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on 8 October 2009
I bought this book for someone who has Bi-polar. The book was recommended by her psychologist and she has found it very helpful in learning how to identify triggers and symptoms and how to manage her moods.
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on 8 July 2004
Excellent book with pratical excercises. Wish I had access to it years ago. Given that there is currently a six month waiting list for CBT in Glasgow, a combination of the excercises in this book and Mary Ellen Copeland's Wellness Recovery Action Plan, should be offered to every client in a simple, user friendly form. Hopefully, this would reach a wider audience and not a select few. Keep up the good work, it is very much appreciated.
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on 10 February 2013
I have a diagnosis of recurrent depressive disorder, with a bipolar pattern. I found this book incredibly useful, and would recommend it to anyone who suffers from mood swings. It is clearly written, with summaries at the end of each chapter, so you can dip into it, or read it from cover to cover. Highly recommended.
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on 1 November 2014
As the name of the book reveal itself, this book goes deep into any issues with moods. Something above 240 pages of main text, topped with the appendix of useful techniques, diagrams, worksheets, references and index. In my view, another jewel from the series on overcoming. Using the techniques of CBT, it goes systematically into the basic patterns and principles underlying mental health and clarity. The mood, be it up or down, is never too pleasant or desirable, so the approach is quite compassionate and understanding.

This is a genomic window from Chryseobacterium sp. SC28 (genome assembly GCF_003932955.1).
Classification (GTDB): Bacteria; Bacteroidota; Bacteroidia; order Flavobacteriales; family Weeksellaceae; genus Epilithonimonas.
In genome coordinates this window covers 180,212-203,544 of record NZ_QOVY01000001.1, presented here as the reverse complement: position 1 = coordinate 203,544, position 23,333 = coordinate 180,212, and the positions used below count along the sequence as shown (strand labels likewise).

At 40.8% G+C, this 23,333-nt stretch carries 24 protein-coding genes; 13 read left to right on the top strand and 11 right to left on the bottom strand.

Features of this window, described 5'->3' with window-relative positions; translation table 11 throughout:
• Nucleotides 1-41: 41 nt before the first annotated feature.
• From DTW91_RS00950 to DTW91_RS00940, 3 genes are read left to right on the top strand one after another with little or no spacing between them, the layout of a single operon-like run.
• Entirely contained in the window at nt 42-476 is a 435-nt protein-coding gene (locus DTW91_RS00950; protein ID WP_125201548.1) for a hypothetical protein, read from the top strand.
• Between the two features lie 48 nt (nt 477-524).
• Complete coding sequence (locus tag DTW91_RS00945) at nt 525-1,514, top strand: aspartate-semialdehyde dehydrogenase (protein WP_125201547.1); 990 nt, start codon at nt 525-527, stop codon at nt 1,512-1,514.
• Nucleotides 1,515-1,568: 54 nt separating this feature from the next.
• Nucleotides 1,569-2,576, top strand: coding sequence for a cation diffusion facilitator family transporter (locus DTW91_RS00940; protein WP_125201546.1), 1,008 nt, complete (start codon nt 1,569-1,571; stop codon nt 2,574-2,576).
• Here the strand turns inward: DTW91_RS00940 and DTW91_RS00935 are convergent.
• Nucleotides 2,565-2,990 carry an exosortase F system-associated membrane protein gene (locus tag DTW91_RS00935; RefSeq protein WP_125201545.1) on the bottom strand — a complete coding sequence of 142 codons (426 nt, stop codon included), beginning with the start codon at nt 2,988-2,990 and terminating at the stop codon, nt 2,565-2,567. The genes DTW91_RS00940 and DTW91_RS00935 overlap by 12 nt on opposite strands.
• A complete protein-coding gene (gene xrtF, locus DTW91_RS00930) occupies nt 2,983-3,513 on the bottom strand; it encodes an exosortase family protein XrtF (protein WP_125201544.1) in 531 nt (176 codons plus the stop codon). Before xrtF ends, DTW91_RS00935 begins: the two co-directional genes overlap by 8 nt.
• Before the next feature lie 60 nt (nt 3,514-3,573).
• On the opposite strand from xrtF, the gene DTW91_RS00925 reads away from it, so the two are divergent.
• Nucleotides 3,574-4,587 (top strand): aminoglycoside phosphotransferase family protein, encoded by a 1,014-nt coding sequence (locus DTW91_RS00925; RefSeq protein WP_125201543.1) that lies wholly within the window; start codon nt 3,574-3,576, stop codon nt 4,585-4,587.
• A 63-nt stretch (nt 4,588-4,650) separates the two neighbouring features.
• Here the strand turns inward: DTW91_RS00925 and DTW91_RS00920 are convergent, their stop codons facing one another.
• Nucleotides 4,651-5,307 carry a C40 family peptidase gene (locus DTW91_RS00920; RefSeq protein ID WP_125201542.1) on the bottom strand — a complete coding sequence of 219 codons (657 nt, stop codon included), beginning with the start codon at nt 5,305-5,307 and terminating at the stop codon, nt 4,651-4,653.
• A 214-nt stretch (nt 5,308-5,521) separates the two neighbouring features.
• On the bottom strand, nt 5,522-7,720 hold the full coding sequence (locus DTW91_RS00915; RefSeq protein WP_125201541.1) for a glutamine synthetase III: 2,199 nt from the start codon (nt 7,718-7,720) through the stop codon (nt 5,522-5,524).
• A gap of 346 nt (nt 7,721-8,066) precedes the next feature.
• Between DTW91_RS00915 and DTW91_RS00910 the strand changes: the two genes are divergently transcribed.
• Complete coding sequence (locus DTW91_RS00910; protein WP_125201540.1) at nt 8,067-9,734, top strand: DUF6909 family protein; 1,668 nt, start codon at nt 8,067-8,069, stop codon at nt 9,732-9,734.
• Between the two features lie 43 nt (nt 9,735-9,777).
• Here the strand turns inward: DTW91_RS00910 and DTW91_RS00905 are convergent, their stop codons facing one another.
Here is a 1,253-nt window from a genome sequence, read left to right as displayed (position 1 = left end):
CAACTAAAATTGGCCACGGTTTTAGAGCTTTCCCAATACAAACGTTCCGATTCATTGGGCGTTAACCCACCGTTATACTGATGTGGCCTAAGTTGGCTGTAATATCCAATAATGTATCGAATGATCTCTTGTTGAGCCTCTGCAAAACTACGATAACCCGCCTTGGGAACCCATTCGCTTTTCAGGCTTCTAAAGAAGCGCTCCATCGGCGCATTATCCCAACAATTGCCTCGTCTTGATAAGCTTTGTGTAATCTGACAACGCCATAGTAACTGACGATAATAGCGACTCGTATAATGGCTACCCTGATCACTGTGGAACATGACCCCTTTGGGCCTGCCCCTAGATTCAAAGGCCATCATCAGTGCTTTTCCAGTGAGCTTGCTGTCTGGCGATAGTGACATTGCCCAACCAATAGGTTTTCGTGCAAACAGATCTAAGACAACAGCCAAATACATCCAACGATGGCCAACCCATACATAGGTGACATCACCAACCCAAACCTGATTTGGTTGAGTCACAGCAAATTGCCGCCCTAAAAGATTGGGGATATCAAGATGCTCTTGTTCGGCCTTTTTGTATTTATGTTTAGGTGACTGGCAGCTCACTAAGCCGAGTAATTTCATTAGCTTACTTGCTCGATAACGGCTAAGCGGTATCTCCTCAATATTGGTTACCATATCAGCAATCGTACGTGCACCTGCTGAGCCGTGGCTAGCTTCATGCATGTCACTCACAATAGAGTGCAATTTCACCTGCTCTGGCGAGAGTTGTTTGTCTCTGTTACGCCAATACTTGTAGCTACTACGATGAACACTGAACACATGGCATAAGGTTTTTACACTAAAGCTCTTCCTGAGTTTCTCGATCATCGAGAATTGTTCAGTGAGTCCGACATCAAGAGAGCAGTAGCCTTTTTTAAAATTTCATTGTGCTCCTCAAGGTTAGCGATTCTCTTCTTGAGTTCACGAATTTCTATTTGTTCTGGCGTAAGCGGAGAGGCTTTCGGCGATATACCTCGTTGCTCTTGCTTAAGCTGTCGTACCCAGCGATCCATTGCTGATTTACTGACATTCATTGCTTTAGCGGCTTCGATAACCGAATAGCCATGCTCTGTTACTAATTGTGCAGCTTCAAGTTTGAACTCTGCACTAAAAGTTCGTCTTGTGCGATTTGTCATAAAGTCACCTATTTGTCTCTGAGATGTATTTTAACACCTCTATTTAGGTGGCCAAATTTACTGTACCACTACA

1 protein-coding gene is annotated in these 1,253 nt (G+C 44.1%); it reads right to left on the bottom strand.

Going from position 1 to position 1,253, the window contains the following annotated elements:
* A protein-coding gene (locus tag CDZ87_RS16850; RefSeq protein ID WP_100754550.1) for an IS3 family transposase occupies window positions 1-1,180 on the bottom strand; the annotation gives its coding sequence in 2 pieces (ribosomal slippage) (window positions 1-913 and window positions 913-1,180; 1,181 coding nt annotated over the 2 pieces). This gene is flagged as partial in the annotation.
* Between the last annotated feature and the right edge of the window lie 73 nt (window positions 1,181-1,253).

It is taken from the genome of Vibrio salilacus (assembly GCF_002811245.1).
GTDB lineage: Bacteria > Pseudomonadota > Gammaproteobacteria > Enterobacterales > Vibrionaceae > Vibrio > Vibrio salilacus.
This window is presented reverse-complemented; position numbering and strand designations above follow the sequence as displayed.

Straight first chapter explains very clearly many different types of depression. Supporting it with nice diagram, it all makes sense very soon after first exposure to this book. There are ones that goes only down, calling them unipolar, and the ones going up and down, calling them bipolar (or manic). Plus the separate categories of dysthymia, where the person goes down early in the childhood and then sort of trying to get back to the normality for some time. Or cyclothymia, where the person experiences cyclically ups and down, without ever enjoying staying nicely balanced emotionally.